Article of the Day: It’s Charisma, Stupid
Posted by Michael Dickens on March 1, 2010
Yet another Paul Graham essay.
In this episode, Graham proposes that the factor in getting Presidents elected is not their policies, but their charisma.
As I looked further back, I kept finding the same pattern. Pundits said Carter beat Ford because the country distrusted the Republicans after Watergate. And yet it also happened that Carter was famous for his big grin and folksy ways, and Ford for being a boring klutz. Four years later, pundits said the country had lurched to the right. But Reagan, a former actor, also happened to be even more charismatic than Carter (whose grin was somewhat less cheery after four stressful years in office). In 1984 the charisma gap between Reagan and Mondale was like that between Clinton and Dole, with similar results. The first George Bush managed to win in 1988, though he would later be vanquished by one of the most charismatic presidents ever, because in 1988 he was up against the notoriously uncharismatic Michael Dukakis.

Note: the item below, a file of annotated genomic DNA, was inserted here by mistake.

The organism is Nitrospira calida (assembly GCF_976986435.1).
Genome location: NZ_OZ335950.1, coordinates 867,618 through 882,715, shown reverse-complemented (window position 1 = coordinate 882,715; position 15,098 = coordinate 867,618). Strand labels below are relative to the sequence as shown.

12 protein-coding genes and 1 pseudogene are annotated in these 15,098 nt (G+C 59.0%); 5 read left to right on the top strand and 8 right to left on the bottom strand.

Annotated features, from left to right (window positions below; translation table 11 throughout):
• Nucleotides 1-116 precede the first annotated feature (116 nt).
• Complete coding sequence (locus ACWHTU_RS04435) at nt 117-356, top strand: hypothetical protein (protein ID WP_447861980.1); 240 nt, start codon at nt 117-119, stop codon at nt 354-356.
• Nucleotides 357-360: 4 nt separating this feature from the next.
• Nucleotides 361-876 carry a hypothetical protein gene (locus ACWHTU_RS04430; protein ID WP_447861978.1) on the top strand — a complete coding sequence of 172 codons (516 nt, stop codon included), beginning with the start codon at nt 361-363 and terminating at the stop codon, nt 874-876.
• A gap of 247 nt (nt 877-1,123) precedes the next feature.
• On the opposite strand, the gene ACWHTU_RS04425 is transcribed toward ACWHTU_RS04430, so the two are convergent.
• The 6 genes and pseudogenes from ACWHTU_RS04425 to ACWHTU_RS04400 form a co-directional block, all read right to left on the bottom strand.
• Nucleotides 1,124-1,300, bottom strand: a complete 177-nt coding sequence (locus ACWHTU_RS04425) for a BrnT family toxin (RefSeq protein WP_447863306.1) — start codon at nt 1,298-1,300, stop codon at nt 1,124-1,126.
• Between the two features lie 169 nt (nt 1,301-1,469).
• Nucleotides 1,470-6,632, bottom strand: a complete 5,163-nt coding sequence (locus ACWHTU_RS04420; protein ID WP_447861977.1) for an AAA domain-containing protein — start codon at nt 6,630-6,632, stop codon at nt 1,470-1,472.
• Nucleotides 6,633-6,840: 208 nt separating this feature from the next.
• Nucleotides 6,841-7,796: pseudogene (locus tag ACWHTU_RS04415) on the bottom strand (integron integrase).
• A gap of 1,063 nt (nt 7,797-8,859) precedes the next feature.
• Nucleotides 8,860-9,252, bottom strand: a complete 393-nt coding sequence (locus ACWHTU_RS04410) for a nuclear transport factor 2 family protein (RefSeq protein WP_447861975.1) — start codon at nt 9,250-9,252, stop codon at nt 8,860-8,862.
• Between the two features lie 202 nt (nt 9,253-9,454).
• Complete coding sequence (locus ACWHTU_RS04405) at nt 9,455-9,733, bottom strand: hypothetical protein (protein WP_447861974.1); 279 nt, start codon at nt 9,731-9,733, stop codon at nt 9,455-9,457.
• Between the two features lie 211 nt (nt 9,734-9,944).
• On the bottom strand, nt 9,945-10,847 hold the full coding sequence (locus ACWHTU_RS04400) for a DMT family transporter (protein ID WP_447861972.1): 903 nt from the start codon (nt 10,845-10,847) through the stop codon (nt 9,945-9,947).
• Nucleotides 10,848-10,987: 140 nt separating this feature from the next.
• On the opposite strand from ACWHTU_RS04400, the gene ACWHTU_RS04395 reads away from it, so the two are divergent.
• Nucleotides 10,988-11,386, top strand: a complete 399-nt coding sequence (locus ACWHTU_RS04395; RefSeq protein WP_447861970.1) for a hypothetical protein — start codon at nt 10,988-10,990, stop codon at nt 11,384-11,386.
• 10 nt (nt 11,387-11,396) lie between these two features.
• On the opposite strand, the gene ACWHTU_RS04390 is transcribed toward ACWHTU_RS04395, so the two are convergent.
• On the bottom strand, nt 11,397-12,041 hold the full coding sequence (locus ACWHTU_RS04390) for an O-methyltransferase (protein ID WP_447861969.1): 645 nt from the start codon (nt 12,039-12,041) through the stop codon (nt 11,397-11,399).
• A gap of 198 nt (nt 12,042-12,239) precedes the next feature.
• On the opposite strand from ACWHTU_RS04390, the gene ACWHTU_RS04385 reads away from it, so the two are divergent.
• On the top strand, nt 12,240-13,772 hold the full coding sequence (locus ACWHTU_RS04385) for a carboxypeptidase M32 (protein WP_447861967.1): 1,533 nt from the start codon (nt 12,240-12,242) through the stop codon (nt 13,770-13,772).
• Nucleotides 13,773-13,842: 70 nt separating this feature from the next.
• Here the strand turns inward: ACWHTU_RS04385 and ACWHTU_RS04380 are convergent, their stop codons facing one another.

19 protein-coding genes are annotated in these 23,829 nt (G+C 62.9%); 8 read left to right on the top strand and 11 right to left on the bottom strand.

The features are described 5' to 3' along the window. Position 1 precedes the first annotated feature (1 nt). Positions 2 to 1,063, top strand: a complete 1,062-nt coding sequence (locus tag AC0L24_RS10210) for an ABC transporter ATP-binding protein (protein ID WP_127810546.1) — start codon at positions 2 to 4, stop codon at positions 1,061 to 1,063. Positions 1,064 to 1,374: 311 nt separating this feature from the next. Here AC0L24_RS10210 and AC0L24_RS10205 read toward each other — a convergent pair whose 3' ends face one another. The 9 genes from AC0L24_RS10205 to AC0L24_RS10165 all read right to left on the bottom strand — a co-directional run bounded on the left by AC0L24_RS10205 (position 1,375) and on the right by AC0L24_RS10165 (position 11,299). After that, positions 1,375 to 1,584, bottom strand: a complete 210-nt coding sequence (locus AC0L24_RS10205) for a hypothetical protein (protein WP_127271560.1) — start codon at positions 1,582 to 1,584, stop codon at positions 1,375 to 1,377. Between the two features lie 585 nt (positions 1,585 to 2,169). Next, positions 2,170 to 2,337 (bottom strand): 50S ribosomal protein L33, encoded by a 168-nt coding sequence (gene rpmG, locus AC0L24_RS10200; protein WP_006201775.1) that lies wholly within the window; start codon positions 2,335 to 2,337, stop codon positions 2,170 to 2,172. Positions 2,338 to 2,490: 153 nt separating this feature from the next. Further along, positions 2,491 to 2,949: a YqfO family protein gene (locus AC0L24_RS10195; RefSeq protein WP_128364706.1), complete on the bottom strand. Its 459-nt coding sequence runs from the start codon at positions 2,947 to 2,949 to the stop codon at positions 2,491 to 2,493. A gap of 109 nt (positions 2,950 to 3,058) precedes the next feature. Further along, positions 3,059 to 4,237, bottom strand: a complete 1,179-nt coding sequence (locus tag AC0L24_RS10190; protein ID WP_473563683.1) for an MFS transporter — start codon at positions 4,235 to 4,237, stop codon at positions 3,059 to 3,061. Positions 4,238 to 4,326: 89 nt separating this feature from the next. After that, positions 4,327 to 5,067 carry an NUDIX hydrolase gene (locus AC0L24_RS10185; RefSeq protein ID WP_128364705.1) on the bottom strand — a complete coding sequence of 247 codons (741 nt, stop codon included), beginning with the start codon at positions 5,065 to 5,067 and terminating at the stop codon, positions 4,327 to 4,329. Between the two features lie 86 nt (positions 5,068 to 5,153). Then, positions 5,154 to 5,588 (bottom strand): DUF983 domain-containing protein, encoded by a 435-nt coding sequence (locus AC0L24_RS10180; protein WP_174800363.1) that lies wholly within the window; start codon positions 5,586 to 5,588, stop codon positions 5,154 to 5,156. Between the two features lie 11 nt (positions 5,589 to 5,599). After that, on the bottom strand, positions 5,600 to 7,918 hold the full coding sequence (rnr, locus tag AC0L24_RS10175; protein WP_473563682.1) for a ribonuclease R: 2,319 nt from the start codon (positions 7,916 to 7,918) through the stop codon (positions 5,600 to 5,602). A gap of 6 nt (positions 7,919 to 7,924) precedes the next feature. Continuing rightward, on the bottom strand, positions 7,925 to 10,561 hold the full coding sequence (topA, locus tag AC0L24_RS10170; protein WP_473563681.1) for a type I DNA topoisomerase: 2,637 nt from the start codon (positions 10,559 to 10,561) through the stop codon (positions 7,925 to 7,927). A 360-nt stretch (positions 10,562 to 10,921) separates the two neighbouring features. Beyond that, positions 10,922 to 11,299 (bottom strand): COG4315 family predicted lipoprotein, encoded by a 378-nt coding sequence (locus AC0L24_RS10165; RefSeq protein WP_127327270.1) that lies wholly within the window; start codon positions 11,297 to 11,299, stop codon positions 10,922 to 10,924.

This is an interesting point. Also, though, it is worth noting that charisma cannot be the only factor. In terms of popular vote, elections are not often won by more than 10%, and the widest margin ever recorded was 26% (source). People sometimes disagree on who is charismatic, but in general people will agree. Therefore the entire election cannot be based on charisma. Graham is not saying that it is; rather, he is saying that it is the deciding factor. I agree. Perhaps 70-90% of the vote is based on policy; only the other 10-30% is based on charisma. But on policy, the country is quite evenly split. Because of this, the relatively small percentage of the vote that is based on charisma is still enough to affect the outcome of the election.